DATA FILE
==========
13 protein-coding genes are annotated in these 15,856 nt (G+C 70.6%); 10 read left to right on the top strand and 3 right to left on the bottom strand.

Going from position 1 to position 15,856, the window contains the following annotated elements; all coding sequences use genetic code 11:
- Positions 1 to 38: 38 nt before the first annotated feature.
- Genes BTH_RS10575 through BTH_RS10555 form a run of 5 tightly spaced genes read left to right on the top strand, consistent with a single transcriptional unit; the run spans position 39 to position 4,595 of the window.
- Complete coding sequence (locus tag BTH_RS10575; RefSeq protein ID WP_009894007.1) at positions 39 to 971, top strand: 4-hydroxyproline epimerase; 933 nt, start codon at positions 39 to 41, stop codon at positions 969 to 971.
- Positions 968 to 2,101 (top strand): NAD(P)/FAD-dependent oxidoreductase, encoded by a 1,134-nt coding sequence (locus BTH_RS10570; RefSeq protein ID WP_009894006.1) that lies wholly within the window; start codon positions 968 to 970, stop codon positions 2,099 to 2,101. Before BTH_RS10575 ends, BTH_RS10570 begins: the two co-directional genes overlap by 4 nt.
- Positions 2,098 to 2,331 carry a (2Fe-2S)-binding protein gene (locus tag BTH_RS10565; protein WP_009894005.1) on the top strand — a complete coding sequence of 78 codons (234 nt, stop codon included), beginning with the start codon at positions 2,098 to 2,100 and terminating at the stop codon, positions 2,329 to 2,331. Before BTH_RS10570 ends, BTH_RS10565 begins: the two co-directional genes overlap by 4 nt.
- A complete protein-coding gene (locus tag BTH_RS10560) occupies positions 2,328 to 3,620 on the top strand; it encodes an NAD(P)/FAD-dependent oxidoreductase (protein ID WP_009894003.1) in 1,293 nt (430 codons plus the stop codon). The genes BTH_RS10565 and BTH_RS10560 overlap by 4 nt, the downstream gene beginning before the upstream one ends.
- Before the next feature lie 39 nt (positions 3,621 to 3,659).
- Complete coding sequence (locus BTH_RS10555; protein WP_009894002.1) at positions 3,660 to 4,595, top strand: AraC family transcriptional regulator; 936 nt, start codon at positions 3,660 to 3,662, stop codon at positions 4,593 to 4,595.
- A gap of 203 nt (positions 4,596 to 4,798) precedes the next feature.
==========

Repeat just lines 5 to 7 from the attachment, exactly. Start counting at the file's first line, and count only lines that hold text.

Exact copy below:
- Complete coding sequence (locus tag BTH_RS10575; RefSeq protein ID WP_009894007.1) at positions 39 to 971, top strand: 4-hydroxyproline epimerase; 933 nt, start codon at positions 39 to 41, stop codon at positions 969 to 971.
- Positions 968 to 2,101 (top strand): NAD(P)/FAD-dependent oxidoreductase, encoded by a 1,134-nt coding sequence (locus BTH_RS10570; RefSeq protein ID WP_009894006.1) that lies wholly within the window; start codon positions 968 to 970, stop codon positions 2,099 to 2,101. Before BTH_RS10575 ends, BTH_RS10570 begins: the two co-directional genes overlap by 4 nt.
- Positions 2,098 to 2,331 carry a (2Fe-2S)-binding protein gene (locus tag BTH_RS10565; protein WP_009894005.1) on the top strand — a complete coding sequence of 78 codons (234 nt, stop codon included), beginning with the start codon at positions 2,098 to 2,100 and terminating at the stop codon, positions 2,329 to 2,331. Before BTH_RS10570 ends, BTH_RS10565 begins: the two co-directional genes overlap by 4 nt.